Descriptions of the surgical protocol and recording techniques can be found elsewhere (e.g., Brotons-Mas et al., 2010; Tsanov et al., 2011b). Briefly, rats were implanted with a bundle of eight tetrodes of ø 25 μm platinum–iridium wires (California Fine Wire Ltd., CA, USA) mounted onto small drivable 32-channel microdrives (Axona Ltd., UK) targeted at the rostral thalamus (specifically, the PT, the AM and NRe; see Figure 1 for sample histological verification of the recording sites). The coordinates were as follows: 1.60 mm posterior to bregma, 1.20 mm lateral to the midline and at an angle of about 5.5°. Depth varied depending on the target structure and ranged from 4.8–5.6 mm below the brain surface (Figure 1). The anatomical plane chosen for electrode incursion was selected so that electrodes might pass through several nuclei of interest to reach NRe, including the PT prior to reaching AM. The small mediolateral extent of these nuclei (~from approximately 0.5–1.5 mm; see scale bar, Figure 1) highlights the difficulty of precisely targeting these sites. The coordinates were also chosen to enter the rostral thalamus through the stria medullaris thalami and so pass on the medial side of the AD thalamic nucleus to avoid possibility of contamination of our data set with HD cells from this thalamic nucleus. Rats were allowed at least 1 week of recovery post-surgery. Tetrodes were lowered slowly through the brain (maximal rates 25–50 μm/day), typically over a period of weeks to prevent tissue damage and to ensure successful rostral thalamic electrode targeting and penetration. Recordings from these nuclei present special challenges because of their small size and mid-line placement. Based on the daily record of the electrode position and post-mortem histological verification, each recording could be located along the tetrode track, with respect to the planned direction of incursion, as determined from the atlas. The recording sessions took place in partially-curtained arenas located in the center of the test room, which contained multiple, large visual cues made salient to allow the animals to orient themselves in the environment.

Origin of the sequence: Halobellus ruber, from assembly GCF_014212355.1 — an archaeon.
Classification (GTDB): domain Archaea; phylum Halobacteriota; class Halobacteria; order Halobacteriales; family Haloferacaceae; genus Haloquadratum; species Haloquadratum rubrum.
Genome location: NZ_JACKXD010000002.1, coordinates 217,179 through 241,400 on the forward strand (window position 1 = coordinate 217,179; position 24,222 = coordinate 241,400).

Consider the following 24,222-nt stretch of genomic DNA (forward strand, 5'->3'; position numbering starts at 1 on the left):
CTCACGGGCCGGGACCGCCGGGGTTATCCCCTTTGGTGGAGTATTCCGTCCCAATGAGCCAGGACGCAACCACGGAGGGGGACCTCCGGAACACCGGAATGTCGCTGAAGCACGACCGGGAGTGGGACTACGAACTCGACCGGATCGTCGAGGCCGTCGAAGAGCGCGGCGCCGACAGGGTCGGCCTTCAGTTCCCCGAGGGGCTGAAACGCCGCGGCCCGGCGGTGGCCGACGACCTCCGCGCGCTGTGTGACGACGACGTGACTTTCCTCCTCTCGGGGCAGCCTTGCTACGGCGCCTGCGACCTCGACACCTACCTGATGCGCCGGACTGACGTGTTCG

Figure 1. Reconstruction of electrode tracks and place cells in the parataenial, anteromedial and reuniens thalamic nuclei. Location of spatial cells in the rostral thalamic nuclei reconstructed on coronal sections (Nissl stain). Units from the parataenial nucleus (PT) of the thalamus are cells 1–3, and their reconstructed locations on histological slide are depicted on (A). Units from anteromedial nucleus (AM) of the thalamus are cells 4–13, and their locations are reconstructed on (B,C). Units from nucleus reuniens (NRe) are cells 14–16, and their estimated locations are presented on (D,E). (F) NeuN stained brain slice, which is the adjacent section to slice presented in (E) and comes from the same animal. (G) Presents a hemi-coronal reference section (left-hand side), and the corresponding hemi-coronal histological section. (H) and (I) are enlarged slices stained for Nissl substance with reconstructed recording position of perimeter/border cells 1, 2 and 8 in NRe of the thalamus. Histology in (G) comes from the same animal as presented in (H). (J) Location of perimeter/border cell 3, which was recorded in the ventral part of anteromedial nucleus of the thalamus. (K,L) Location of perimeter/border cells 4–7 recorded in NRe of the thalamus. Scale bar is 500 μm. Abbreviations: AD, anterodorsal thalamic nucleus; AM, anteromedial thalamic nucleus; AV, anteroventral thalamic nucleus; CM, central medial nucleus; FNX, fornix; IA, interanteromedial thalamic nucleus; LD, laterodorsal nucleus; MD, mediodorsal thalamic nucleus; MTT, mammillothalamic tract; PT, parataenial nucleus; PV, paraventricular thalamic nucleus; PVH, paraventricular hypothalamic nucleus; RE, nucleus reuniens; RH, rhomboid nucleus; RT, reticular nucleus; SMT, submedial thalamic nucleus; VA, ventral anterior thalamic nucleus; ZI, zona incerta.